Today was a cross between soul-crushing doubt and the high that comes from getting your code to work. I started the morning worrying about how many of my solo challenges I’ve been able to accomplish. I want to make sure I give each one the attention it deserves, but I also want to make sure I fully understand the pairing challenges as well. I’ve been worrying about understanding the challenges from day to day, but I’ve had to realize that by focusing so much on what I don’t understand, I’m not allowing myself to stay open to learning the new concepts that are constantly flying at us. I’m grasping it as best I can while there’s time, but it’s more important to focus on today’s work than yesterday.

Speaking of today, there was a LOT of learning. We started off with jQuery, which I really thought I would enjoy. I love interacting with objects on a website and getting instant feedback when I tell an object to change in some way. Unfortunately, we had a hell of a time getting anything to work properly. Finding an individual object was no problem, and doing something to all the objects or one of the objects was tough, but manageable. When it came time to make one call that made every object act independently, though, we were stuck. It didn’t help that we were working entirely inside the DOM, so getting the syntax right took a lot of work. I ended up working on it by myself during lunch to get a better understanding of the whole interaction. By the end, everything was humming along nicely. Here’s a sample of one of my favorites animations:

$('img').each(function() {
  $(this).hover(function() {
    $(this).animate({ "margin-left": "-=100px", "margin-top": "-=100px" }, "slow" );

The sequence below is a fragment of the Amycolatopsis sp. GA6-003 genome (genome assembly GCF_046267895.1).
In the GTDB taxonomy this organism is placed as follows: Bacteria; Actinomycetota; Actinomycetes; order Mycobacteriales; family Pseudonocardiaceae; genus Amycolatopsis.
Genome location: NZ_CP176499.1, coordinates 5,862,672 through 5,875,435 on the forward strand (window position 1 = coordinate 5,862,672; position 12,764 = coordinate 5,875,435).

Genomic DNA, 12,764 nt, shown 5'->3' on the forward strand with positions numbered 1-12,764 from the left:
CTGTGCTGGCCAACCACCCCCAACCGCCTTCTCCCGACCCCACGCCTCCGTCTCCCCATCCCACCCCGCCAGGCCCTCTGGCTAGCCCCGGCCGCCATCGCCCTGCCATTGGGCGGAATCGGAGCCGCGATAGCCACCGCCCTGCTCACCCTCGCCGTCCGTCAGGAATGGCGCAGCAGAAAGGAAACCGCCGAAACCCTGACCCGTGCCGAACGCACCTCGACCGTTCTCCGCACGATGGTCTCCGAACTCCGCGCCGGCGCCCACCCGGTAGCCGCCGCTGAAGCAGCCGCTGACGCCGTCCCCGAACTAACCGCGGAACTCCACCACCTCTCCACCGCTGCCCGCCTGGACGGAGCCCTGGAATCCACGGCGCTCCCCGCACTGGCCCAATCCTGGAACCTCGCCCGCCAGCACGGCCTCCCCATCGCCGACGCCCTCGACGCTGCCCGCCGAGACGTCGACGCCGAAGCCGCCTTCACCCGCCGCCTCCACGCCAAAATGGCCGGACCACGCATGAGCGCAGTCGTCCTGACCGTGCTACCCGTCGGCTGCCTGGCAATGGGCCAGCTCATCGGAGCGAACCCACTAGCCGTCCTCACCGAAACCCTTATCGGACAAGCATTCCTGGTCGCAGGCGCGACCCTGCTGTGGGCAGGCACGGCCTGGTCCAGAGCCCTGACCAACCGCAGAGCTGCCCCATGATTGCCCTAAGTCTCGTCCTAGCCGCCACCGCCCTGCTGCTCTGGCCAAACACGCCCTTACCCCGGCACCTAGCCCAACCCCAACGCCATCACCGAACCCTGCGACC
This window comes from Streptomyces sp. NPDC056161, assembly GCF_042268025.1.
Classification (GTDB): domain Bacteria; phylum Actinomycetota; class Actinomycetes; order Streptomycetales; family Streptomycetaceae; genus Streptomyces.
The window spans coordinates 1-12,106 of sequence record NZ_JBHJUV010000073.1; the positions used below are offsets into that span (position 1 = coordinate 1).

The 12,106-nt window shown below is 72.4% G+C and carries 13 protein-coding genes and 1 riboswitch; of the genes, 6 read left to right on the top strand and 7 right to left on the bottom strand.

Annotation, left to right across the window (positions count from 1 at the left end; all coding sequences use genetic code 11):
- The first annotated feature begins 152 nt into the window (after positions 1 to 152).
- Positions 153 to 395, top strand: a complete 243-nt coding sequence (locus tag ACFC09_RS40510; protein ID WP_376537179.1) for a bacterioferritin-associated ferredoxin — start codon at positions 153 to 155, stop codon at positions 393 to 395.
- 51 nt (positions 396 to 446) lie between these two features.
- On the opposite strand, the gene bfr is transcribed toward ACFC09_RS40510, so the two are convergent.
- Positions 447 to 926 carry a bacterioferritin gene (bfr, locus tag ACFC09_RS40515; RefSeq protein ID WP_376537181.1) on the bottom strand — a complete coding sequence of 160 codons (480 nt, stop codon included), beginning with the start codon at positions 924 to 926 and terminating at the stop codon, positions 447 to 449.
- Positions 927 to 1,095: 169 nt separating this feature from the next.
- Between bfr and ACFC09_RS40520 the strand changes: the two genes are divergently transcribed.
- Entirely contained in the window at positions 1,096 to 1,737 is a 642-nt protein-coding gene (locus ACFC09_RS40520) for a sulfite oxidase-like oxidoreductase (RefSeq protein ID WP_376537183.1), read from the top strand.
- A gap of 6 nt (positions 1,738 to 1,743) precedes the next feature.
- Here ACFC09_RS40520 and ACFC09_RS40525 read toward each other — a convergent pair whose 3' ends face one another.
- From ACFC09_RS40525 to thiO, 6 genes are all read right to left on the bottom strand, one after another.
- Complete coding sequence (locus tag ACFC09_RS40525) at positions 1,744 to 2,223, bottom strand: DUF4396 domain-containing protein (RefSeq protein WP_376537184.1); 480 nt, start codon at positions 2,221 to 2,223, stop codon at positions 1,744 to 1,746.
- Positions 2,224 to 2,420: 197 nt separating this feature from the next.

function() {
    $(this).animate({"margin-left": "0px", "margin-top": "0px" }, "slow" );

When this function is called, hovering the mouse of an image will make it move up and to the left, and removing the mouse will return it. The coolest part is that I was able to make it work on individual images, instead of all the images at the same time.

After lunch, we had an Engineering Empathy session on pairing. I’ve been embracing pairing as much as possible, but I still want to work on making sure my pair and I are meeting our full potential. I’ve noticed lately that I get really intense and passionate when something is going either bad or good. Putting so much emotion into successes and failures can be exhausting, so I want to work on being more relaxed during pairing sessions, but at the same time still keep focused on completing the goals that the challenges put forth.

The afternoon lecture talked a bit about tomorrow’s challenge, which is a JavaScript version of the Racer challenge we completed during Phase 1. Our teacher decided to live code the whole thing with us, just to make sure we were comfortable with everything that was happening. What would have taken me all day to complete, he managed to finish in about 5 minutes. I was frustrated, not because he’s so much faster than I am, but because I wouldn’t even begin to know where to start, and that’s what would have held me up all day. I’m still planning to go in a different direction tomorrow with the challenge, but I at least have a good idea on where I could start.

The afternoon challenge was a revisit of Orange Tree, but the JS version. It was also a continuation of Prototypical Inheritance from yesterday, so it was good to solidify those skills. Building everything up and making it pass the tests didn’t take very long. The craziness began (continued?) when the challenge then instructed us to build a working model of a tree using jQuery and display it on a website. My pair and I ended up staying for a couple extra hours to accomplish this, but we definitely struggled for a bit before everything started to click. We had HTML, CSS, and jQuery all working together to update the tree and change the counters on the page for age and number of oranges. By the time I left, I was definitely feeling woozy with all the new information, but pretty good in my grasp of it.

Tomorrow is Ajax day AND solo day AND Algorithm Night, which is quickly becoming my favorite night of the week. Until tomorrow, I’m Edwin Unger, and I’m a web developer in training.